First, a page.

“Every once in a while, someone comes along like that, someone who is the full package,” said Brian Mitchell, a former all-pro kick returner for the Redskins who is an analyst for CSN Washington and a sports-talk radio host on WTEM (980 AM). “Say what you want about Michael Jordan, but he knew how to handle himself both in an interview and on the basketball court. I’m not saying this kid will be Michael Jordan, but because of his ultimate intelligence, he can be at that level.”
Indeed, so new is this feeling, so complex is this dynamic, so deep is the history, so intense is the longing, so young is this superstar — that it is possible Griffin himself doesn’t even realize how much he matters here.
‘They don’t see color’
What do Griffin’s parents see when they look at their son?
Not long after April’s NFL draft — where the Redskins chose Griffin, the Heisman Trophy winner out of Baylor University, with the second overall pick — an announcer on the ESPN program the Griffins were watching in their living room in Copperas Cove, Tex., referred to Washington as “Chocolate City.” That nickname, spawned by a 1975 hit song by Parliament, still resonates in D.C., despite it not being a majority-black city any longer. In central Texas, though? Not so much.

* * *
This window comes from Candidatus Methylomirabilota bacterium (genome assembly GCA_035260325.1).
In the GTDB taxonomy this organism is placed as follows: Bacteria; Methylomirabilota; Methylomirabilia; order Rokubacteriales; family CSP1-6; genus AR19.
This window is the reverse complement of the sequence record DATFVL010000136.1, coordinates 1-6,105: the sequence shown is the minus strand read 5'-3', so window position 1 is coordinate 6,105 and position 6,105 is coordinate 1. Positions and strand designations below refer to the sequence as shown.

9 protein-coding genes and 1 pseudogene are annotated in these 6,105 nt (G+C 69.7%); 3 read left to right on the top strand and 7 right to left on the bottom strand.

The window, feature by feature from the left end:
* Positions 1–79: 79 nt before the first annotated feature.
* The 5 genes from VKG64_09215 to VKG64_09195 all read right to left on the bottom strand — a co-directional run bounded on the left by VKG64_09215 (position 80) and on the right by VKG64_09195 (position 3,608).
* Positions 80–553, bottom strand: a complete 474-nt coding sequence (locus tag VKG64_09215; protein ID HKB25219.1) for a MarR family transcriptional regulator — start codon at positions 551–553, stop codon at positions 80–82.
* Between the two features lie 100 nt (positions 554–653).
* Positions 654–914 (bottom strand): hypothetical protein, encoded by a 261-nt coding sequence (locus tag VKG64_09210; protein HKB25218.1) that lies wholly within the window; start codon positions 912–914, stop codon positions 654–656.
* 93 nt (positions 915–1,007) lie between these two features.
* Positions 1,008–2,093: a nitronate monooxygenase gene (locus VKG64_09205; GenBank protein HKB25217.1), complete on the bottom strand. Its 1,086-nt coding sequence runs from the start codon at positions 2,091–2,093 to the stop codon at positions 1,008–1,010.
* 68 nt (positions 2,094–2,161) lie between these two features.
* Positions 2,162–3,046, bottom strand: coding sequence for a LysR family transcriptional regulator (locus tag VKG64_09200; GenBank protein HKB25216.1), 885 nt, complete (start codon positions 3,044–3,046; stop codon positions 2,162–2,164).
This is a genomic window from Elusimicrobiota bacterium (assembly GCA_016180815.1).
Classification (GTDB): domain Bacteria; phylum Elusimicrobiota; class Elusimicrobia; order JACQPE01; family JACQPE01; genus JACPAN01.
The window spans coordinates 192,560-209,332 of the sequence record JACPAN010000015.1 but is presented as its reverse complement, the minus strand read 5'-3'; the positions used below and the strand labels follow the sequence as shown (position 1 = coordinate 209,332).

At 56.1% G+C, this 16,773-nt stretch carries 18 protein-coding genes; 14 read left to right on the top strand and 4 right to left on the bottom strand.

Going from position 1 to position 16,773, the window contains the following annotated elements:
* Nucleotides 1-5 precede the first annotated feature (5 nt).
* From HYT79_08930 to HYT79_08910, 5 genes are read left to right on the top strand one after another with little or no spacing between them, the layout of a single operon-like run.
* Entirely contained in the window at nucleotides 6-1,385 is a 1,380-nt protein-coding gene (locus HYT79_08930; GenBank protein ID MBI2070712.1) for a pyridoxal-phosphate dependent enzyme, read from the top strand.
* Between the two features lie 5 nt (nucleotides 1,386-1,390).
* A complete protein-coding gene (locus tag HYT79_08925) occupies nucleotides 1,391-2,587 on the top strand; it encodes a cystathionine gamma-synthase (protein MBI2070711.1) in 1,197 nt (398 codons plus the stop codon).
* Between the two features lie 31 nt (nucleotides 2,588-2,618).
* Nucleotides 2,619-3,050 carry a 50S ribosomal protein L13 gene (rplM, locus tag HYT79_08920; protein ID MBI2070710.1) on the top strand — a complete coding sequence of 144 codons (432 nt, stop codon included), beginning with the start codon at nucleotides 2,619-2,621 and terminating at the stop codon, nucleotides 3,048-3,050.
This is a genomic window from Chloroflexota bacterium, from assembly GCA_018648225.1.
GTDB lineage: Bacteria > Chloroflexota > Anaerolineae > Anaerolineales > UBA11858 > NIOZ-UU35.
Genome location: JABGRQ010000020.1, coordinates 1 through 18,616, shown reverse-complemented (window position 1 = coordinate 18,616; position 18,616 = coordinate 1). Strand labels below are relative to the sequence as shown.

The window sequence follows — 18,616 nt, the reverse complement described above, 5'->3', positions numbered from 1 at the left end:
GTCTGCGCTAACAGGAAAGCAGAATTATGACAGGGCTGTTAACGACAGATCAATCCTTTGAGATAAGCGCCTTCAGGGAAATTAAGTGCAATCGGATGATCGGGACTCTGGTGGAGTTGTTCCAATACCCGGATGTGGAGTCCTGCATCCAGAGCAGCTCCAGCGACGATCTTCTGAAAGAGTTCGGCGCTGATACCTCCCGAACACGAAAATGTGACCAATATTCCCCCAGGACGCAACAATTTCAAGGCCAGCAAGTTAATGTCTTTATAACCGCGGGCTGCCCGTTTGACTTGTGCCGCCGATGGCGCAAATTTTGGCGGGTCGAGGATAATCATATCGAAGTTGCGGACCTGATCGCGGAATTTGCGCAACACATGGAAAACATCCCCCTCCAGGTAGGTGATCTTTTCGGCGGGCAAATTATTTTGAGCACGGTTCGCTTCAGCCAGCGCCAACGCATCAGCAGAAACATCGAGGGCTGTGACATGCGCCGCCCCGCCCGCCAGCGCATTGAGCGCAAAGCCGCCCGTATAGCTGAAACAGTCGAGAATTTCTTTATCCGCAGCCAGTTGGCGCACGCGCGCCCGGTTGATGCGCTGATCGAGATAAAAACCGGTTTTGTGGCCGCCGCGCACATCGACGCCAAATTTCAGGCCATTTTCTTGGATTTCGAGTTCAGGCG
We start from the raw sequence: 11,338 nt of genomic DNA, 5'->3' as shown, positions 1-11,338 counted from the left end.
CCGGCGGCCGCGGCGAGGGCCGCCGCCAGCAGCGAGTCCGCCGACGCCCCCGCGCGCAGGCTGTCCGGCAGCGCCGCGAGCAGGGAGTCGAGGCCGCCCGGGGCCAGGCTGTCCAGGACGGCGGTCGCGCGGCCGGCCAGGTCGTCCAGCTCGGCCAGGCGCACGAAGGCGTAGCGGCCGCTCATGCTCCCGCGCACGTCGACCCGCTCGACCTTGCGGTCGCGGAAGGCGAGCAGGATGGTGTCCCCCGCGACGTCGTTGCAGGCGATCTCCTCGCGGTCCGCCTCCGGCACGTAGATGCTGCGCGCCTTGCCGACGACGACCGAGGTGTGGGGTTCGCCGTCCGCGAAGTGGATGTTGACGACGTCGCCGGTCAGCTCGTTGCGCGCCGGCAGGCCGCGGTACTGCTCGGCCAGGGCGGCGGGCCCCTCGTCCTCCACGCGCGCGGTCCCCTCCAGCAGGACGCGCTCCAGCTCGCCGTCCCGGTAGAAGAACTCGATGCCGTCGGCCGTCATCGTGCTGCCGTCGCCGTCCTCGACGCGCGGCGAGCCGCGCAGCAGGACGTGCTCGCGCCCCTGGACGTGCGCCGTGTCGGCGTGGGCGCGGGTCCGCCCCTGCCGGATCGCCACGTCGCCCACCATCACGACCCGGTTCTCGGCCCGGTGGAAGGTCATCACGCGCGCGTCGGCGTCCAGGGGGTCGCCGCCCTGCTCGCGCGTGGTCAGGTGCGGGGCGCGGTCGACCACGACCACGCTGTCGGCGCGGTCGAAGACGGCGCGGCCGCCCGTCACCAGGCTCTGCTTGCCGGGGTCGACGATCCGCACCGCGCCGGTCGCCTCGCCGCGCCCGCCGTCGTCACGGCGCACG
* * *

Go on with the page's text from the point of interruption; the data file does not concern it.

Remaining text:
“I said, ‘What does that mean?’” said Jacqueline Griffin, Robert’s mother. “My husband started laughing. We love our race, don’t get me wrong. We wouldn’t change it for the world. But I had no idea that Washington was called Chocolate City. I was totally oblivious to that. So was my son. We just don’t talk about race in here.”
Jackie and Robert Griffin Jr. were both New Orleans natives who enlisted in the Army as teenagers, doing tours of duty in (among other places) Okinawa, Japan — where their son, Robert III, was born — and Korea before retiring from the Army and settling in Copperas Cove, just outside Fort Hood.
From the beginning, they chose to raise their three children — Robert has two older sisters — to be largely color-blind.
“They can thrive in any environment they’re in, because they don’t see color — which is something we really strive for in our lives,” Jacqueline Griffin said. “It’s not about somebody’s race — it’s about humanity. And God wants to love everybody, no matter their background. I don’t want them to see color. It’s not about that. Any experience we had dealing with racism, we always told our kids, ‘You learn from that. Don’t do that to others.’ ”